That morning was an unusually tough one. Spring had begun to warm up the camp site when a strong blast of old winter air had practically blown one of the tents off its moorings. Back from Homes Day with frustrations to vent, the girls were unprepared for lashing the tent poles, reconstructing the cooking pavilion --its top had blown off--and looking for tears in tarps that covered the sleeping tents. The counselors, who live 24 hours a day, five days a week with the girls (they relieve each other on weekends) had a lot to deal with that morning. But within moments of settling the underlying causes of the irritation, Georgia was dumping Rosie out of her sleeping bag. Counselor Ramona Price had Rosie on her shoulders. Rosie was winding twine around a tent pole. Other girls were collecting logs or laying out breakfast. Peace had been restored.
The director of both FLOC schools is Fred Taylor, a soft-spoken, former Baptist minister affiliated with the Church of the Saviour in Washington, which provided the original seed money and staff for the operation. Sitting in the FLOC offices (in the Church of the Saviour building), Taylor explained how he got into the troubled kid business. "I couldn't get a certain line from Genesis--'Go out into the land and I will show you'--out of my head. Finally, Gordon Cosby (the pastor of the Church of the Saviour) said, 'You'd better pay attention to those voices. They mean something.'"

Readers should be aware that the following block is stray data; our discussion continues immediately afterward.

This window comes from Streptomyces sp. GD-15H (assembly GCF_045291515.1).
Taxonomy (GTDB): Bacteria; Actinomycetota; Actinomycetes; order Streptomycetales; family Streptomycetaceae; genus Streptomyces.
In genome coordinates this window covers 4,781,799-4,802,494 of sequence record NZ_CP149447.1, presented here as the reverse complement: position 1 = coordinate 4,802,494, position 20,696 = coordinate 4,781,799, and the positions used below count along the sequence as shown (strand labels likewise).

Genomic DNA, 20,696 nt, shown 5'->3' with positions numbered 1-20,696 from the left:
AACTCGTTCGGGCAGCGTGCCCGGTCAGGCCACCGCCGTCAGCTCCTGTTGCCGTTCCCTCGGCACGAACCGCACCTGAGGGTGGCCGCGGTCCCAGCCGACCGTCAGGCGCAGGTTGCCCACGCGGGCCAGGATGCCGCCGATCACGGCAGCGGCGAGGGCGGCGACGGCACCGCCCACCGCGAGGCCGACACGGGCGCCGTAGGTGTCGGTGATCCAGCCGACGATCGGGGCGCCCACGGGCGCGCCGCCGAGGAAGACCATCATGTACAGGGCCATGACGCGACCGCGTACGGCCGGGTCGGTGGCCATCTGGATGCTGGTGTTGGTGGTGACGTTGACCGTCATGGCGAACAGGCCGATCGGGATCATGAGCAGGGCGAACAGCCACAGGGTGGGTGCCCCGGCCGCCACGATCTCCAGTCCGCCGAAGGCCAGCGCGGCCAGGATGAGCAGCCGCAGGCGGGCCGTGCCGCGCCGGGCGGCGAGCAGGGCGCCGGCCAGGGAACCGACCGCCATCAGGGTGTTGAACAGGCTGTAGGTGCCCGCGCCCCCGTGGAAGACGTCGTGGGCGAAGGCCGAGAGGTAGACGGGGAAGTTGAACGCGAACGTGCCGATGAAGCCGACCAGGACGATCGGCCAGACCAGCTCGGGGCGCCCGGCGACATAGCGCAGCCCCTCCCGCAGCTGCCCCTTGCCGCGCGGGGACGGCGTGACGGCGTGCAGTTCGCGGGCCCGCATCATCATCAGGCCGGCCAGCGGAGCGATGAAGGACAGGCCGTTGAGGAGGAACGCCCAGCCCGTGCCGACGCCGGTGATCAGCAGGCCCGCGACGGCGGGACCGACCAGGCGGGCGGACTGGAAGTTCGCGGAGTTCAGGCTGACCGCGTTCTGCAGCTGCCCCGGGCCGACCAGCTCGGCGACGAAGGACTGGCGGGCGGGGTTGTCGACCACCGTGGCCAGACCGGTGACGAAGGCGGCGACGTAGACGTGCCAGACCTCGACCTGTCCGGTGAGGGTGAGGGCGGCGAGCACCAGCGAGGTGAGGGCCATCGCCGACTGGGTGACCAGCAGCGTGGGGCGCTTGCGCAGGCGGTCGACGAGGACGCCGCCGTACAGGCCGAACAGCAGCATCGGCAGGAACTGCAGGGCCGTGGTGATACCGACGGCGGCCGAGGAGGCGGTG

Taylor, who headed the ministers' consortium in the mid-1960s that banded together to force the closing of Junior Village and the founding of a foster home program that took its place, looked around for a solution. He discovered Campbell Loughmiller's model, found two people to lease him land in Strasburg and Harpers Ferry, and in 1972 established the first school-- for boys. In 1980, after the boys' school was moved to Harpers Ferry, he started the school for girls.
"We work best," said Taylor, "with kids who are considered 'beyond parental control,' who have been charged with borderline acts, like shoplifting, running away or not abiding by parental rules." The schools do take on much tougher cases than these. A high percentage of the kids have stolen cars, been charged with violent acts or flunked out of various foster homes, which led them, as a last resort, to FLOC, the Washington area's newest-- and to some, most debatable-- approach to juvenile rehabilitation.
"I personally," said Karl Banks, Acting Chief of Residential Placement at the District of Columbia's Department of Human Services, "am not enamored with the program. After visiting the boys' school, I would not place my child or any child I know there."
Banks was asked why.
A trim, immaculathe wood isn't chopped, the stoves that heat their sleeping tenttely groomed man in his 30s, Banks had four framed photographs of his handsome, bow-tied children on his desk. "Maybe I'm spoiled and like the indoors too much," he said. "But the tents were dark. Nobody could pretend that it was possible to do any studying. And FLOC has a mandate that the staff not have any kind of professional teachers, psychiatrists, social workers or medical personnel there."